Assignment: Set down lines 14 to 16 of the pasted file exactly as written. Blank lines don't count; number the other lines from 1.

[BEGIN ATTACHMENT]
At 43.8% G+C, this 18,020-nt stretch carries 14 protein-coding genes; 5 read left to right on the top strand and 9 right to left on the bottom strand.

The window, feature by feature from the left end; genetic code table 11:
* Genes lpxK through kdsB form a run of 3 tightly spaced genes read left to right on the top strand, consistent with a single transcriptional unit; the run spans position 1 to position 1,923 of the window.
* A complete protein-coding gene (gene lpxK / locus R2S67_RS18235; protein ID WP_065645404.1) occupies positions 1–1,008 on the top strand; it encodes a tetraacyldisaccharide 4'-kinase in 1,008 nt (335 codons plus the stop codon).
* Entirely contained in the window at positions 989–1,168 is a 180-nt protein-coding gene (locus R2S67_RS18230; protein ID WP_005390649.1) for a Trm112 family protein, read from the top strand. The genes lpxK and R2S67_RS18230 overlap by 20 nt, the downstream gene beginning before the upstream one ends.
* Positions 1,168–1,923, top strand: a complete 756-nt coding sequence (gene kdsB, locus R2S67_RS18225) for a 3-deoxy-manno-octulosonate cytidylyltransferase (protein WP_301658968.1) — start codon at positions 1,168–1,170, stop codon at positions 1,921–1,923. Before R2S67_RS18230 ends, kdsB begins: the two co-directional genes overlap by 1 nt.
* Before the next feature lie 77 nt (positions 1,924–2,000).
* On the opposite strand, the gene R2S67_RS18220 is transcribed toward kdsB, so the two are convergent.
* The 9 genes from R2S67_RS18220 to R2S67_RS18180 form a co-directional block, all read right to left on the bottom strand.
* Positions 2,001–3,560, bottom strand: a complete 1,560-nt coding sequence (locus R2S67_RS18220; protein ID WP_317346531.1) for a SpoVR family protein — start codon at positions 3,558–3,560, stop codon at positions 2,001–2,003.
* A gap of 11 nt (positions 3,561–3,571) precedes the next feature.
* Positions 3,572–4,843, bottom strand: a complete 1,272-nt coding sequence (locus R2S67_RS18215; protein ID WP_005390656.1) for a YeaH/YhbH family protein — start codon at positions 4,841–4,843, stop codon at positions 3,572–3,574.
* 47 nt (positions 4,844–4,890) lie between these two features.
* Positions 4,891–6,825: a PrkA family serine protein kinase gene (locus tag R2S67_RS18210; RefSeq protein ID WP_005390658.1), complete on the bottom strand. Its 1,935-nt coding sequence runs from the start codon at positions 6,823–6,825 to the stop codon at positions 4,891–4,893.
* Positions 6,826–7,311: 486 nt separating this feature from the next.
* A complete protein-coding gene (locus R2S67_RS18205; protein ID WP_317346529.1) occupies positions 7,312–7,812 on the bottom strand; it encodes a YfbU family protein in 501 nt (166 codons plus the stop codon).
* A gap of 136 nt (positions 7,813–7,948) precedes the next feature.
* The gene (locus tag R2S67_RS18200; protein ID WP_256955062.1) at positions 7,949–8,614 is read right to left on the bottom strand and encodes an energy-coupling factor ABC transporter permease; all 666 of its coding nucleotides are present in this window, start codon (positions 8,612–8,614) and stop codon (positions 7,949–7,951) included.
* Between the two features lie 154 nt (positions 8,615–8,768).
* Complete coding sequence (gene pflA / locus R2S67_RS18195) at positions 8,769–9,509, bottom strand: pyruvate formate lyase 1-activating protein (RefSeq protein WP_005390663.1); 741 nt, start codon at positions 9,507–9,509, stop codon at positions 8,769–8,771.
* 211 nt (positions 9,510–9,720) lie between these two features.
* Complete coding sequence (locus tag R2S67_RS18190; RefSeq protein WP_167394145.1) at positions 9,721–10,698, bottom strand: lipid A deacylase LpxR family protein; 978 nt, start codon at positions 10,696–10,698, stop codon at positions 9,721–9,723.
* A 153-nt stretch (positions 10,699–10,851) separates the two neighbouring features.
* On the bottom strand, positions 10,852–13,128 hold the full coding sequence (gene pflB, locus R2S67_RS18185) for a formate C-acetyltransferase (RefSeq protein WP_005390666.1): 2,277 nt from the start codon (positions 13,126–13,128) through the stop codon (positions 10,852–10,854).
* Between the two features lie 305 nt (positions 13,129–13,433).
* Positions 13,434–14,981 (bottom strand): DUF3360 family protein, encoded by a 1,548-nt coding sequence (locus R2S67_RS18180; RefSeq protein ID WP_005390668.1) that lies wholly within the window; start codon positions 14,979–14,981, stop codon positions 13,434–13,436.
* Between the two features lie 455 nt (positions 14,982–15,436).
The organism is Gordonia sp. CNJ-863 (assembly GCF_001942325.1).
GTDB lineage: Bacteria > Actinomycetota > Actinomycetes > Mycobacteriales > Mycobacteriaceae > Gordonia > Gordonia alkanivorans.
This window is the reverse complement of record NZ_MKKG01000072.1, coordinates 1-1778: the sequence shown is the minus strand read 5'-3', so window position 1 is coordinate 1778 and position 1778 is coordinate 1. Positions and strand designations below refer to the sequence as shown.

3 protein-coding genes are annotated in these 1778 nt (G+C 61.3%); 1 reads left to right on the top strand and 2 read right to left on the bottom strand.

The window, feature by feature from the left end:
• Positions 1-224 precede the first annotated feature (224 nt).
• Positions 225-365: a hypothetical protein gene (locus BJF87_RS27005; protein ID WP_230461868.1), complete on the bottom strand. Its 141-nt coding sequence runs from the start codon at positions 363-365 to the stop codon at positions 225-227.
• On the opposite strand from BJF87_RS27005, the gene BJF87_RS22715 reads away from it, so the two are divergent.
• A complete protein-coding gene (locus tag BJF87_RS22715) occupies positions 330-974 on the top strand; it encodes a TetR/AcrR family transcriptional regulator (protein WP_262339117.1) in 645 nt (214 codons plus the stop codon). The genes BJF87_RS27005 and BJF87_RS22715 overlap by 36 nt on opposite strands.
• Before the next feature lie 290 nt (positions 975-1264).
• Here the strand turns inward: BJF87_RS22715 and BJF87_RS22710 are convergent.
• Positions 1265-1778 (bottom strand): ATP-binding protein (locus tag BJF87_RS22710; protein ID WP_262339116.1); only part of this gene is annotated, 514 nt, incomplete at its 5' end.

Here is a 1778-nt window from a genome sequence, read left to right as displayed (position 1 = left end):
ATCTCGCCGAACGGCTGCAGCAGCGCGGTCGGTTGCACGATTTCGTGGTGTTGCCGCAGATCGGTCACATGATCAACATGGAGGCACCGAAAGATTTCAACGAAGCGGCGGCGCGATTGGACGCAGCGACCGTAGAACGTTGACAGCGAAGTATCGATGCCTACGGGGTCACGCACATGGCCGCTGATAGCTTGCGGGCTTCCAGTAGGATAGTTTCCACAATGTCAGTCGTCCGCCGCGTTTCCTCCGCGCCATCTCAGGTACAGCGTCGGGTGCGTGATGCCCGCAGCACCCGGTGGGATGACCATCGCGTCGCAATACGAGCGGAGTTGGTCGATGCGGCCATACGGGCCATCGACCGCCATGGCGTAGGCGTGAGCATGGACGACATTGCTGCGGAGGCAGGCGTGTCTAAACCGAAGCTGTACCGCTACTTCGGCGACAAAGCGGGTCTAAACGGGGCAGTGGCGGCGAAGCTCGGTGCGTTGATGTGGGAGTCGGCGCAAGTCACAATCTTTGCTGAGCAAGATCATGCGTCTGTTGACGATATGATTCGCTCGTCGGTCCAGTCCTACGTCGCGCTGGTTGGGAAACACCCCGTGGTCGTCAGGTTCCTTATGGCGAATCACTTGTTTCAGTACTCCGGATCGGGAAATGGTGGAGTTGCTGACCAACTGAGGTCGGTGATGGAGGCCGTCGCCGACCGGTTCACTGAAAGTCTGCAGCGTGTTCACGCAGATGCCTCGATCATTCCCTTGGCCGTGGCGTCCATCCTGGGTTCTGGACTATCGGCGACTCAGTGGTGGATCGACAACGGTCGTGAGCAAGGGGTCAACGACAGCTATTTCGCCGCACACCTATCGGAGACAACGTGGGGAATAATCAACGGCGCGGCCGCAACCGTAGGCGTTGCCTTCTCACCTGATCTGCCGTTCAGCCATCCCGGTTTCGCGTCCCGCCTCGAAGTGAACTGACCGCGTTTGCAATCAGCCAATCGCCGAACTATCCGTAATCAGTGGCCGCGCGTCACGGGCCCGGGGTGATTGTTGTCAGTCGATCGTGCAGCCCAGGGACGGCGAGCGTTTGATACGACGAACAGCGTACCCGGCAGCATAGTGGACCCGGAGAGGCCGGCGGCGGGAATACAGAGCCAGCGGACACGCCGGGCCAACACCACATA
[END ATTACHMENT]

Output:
* Positions 4,891–6,825: a PrkA family serine protein kinase gene (locus tag R2S67_RS18210; RefSeq protein ID WP_005390658.1), complete on the bottom strand. Its 1,935-nt coding sequence runs from the start codon at positions 6,823–6,825 to the stop codon at positions 4,891–4,893.
* Positions 6,826–7,311: 486 nt separating this feature from the next.
* A complete protein-coding gene (locus R2S67_RS18205; protein ID WP_317346529.1) occupies positions 7,312–7,812 on the bottom strand; it encodes a YfbU family protein in 501 nt (166 codons plus the stop codon).